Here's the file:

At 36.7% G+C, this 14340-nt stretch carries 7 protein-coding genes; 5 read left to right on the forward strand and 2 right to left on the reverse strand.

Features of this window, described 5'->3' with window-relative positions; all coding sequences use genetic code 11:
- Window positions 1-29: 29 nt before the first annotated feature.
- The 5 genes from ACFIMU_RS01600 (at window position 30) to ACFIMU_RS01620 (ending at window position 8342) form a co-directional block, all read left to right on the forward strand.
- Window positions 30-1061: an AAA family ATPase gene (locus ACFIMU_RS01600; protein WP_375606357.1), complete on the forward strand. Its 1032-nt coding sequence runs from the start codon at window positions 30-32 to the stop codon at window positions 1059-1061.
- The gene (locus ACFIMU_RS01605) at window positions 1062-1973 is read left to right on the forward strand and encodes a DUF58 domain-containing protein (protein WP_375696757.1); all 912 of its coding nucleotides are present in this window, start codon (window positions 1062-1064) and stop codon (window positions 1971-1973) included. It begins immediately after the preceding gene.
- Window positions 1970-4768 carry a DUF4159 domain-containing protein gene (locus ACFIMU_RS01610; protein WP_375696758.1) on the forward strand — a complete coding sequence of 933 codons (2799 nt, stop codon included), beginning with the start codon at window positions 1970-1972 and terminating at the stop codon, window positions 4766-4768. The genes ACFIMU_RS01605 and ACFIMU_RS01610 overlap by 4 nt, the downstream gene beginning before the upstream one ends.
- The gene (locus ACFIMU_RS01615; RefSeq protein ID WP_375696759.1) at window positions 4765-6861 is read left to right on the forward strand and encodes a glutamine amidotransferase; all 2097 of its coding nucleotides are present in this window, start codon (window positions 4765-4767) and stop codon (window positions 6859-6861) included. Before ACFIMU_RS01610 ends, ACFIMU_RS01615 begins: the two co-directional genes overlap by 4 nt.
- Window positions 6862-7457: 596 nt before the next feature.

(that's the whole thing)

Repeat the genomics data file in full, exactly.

At 36.7% G+C, this 14340-nt stretch carries 7 protein-coding genes; 5 read left to right on the forward strand and 2 right to left on the reverse strand.

Features of this window, described 5'->3' with window-relative positions; all coding sequences use genetic code 11:
- Window positions 1-29: 29 nt before the first annotated feature.
- The 5 genes from ACFIMU_RS01600 (at window position 30) to ACFIMU_RS01620 (ending at window position 8342) form a co-directional block, all read left to right on the forward strand.
- Window positions 30-1061: an AAA family ATPase gene (locus ACFIMU_RS01600; protein WP_375606357.1), complete on the forward strand. Its 1032-nt coding sequence runs from the start codon at window positions 30-32 to the stop codon at window positions 1059-1061.
- The gene (locus ACFIMU_RS01605) at window positions 1062-1973 is read left to right on the forward strand and encodes a DUF58 domain-containing protein (protein WP_375696757.1); all 912 of its coding nucleotides are present in this window, start codon (window positions 1062-1064) and stop codon (window positions 1971-1973) included. It begins immediately after the preceding gene.
- Window positions 1970-4768 carry a DUF4159 domain-containing protein gene (locus ACFIMU_RS01610; protein WP_375696758.1) on the forward strand — a complete coding sequence of 933 codons (2799 nt, stop codon included), beginning with the start codon at window positions 1970-1972 and terminating at the stop codon, window positions 4766-4768. The genes ACFIMU_RS01605 and ACFIMU_RS01610 overlap by 4 nt, the downstream gene beginning before the upstream one ends.
- The gene (locus ACFIMU_RS01615; RefSeq protein ID WP_375696759.1) at window positions 4765-6861 is read left to right on the forward strand and encodes a glutamine amidotransferase; all 2097 of its coding nucleotides are present in this window, start codon (window positions 4765-4767) and stop codon (window positions 6859-6861) included. Before ACFIMU_RS01610 ends, ACFIMU_RS01615 begins: the two co-directional genes overlap by 4 nt.
- Window positions 6862-7457: 596 nt before the next feature.